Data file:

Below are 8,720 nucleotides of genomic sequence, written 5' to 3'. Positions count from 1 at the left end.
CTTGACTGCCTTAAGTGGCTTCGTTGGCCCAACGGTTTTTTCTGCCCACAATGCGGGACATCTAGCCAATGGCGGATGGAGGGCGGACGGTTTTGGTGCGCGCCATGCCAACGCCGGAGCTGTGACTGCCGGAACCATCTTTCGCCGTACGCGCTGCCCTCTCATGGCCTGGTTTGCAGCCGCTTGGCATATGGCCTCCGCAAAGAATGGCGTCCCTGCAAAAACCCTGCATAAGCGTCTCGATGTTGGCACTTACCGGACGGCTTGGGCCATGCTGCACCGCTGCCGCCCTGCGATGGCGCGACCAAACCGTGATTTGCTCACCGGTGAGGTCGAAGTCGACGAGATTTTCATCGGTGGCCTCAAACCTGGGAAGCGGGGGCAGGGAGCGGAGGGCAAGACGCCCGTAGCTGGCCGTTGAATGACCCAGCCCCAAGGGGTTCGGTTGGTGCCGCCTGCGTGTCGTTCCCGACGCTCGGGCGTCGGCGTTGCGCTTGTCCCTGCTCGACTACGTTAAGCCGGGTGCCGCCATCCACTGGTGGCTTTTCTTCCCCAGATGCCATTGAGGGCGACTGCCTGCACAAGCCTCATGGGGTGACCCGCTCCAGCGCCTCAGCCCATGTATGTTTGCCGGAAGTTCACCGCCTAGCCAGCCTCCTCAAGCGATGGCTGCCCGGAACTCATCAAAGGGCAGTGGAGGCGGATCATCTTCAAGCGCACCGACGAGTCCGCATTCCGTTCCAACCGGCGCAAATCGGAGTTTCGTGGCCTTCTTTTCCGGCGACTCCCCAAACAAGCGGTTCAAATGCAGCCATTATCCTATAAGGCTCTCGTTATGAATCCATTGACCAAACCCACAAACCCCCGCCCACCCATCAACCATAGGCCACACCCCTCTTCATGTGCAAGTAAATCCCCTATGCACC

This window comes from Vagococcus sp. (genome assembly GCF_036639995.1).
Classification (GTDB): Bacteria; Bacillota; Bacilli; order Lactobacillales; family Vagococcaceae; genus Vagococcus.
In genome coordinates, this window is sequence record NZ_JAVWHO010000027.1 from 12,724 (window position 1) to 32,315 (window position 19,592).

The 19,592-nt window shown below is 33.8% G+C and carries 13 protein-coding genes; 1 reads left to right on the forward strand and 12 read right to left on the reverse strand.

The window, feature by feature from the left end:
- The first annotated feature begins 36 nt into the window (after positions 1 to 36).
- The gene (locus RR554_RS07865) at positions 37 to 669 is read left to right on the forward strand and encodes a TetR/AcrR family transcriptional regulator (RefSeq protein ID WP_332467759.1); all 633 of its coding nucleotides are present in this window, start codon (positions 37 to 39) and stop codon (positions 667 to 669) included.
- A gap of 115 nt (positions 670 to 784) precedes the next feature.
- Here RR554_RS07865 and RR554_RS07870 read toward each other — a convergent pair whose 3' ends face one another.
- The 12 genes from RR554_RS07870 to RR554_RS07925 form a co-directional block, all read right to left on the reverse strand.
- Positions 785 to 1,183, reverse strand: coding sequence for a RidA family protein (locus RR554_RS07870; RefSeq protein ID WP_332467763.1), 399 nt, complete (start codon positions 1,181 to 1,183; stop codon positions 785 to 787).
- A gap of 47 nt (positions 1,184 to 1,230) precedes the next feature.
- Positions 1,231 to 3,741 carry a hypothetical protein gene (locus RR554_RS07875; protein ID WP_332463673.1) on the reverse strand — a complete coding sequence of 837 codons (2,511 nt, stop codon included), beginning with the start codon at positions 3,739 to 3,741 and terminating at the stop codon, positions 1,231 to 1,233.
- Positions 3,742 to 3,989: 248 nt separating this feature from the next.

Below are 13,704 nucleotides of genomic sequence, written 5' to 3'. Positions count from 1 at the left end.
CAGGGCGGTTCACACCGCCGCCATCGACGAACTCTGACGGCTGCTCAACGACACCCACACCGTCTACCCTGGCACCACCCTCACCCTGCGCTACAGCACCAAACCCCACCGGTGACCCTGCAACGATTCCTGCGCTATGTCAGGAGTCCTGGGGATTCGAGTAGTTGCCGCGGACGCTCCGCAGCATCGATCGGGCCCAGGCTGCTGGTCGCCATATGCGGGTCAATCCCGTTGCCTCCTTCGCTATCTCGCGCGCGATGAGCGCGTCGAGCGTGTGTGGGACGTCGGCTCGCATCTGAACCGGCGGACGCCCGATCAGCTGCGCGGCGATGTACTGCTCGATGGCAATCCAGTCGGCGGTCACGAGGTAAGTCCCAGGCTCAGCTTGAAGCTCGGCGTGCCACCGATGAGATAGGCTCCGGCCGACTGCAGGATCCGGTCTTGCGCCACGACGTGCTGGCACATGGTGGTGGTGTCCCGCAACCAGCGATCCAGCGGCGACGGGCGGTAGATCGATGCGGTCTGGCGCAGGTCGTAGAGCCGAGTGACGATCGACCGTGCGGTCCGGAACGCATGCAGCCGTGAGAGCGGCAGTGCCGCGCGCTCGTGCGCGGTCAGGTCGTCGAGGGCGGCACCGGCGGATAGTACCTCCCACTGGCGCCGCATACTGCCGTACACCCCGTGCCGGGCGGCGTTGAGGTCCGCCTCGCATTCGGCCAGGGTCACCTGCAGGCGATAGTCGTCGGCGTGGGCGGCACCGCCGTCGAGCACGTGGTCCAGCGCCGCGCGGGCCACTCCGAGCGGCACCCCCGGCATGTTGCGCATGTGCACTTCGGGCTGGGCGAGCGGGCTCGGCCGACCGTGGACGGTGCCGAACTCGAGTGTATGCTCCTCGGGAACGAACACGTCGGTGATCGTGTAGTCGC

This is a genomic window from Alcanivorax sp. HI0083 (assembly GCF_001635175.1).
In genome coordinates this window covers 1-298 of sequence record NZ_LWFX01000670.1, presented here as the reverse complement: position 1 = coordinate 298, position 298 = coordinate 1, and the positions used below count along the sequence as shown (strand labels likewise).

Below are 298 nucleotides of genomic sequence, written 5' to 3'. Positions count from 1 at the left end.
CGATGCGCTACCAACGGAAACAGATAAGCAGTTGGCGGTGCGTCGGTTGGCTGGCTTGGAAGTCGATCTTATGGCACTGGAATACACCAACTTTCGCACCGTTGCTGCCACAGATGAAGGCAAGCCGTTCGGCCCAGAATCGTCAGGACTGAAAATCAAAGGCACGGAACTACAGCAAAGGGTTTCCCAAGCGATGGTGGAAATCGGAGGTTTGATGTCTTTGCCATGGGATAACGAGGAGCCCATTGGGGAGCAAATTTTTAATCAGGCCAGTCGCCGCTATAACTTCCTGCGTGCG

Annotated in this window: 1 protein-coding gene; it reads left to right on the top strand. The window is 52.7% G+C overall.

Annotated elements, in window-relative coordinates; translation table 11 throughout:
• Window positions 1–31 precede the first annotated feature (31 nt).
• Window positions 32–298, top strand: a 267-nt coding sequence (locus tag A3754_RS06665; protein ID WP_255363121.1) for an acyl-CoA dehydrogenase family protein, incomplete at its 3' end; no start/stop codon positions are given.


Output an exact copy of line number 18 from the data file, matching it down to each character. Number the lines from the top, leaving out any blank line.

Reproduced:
CAGGGCGGTTCACACCGCCGCCATCGACGAACTCTGACGGCTGCTCAACGACACCCACACCGTCTACCCTGGCACCACCCTCACCCTGCGCTACAGCACCAAACCCCACCGGTGACCCTGCAACGATTCCTGCGCTATGTCAGGAGTCCTGGGGATTCGAGTAGTTGCCGCGGACGCTCCGCAGCATCGATCGGGCCCAGGCTGCTGGTCGCCATATGCGGGTCAATCCCGTTGCCTCCTTCGCTATCTCGCGCGCGATGAGCGCGTCGAGCGTGTGTGGGACGTCGGCTCGCATCTGAACCGGCGGACGCCCGATCAGCTGCGCGGCGATGTACTGCTCGATGGCAATCCAGTCGGCGGTCACGAGGTAAGTCCCAGGCTCAGCTTGAAGCTCGGCGTGCCACCGATGAGATAGGCTCCGGCCGACTGCAGGATCCGGTCTTGCGCCACGACGTGCTGGCACATGGTGGTGGTGTCCCGCAACCAGCGATCCAGCGGCGACGGGCGGTAGATCGATGCGGTCTGGCGCAGGTCGTAGAGCCGAGTGACGATCGACCGTGCGGTCCGGAACGCATGCAGCCGTGAGAGCGGCAGTGCCGCGCGCTCGTGCGCGGTCAGGTCGTCGAGGGCGGCACCGGCGGATAGTACCTCCCACTGGCGCCGCATACTGCCGTACACCCCGTGCCGGGCGGCGTTGAGGTCCGCCTCGCATTCGGCCAGGGTCACCTGCAGGCGATAGTCGTCGGCGTGGGCGGCACCGCCGTCGAGCACGTGGTCCAGCGCCGCGCGGGCCACTCCGAGCGGCACCCCCGGCATGTTGCGCATGTGCACTTCGGGCTGGGCGAGCGGGCTCGGCCGACCGTGGACGGTGCCGAACTCGAGTGTATGCTCCTCGGGAACGAACACGTCGGTGATCGTGTAGTCGC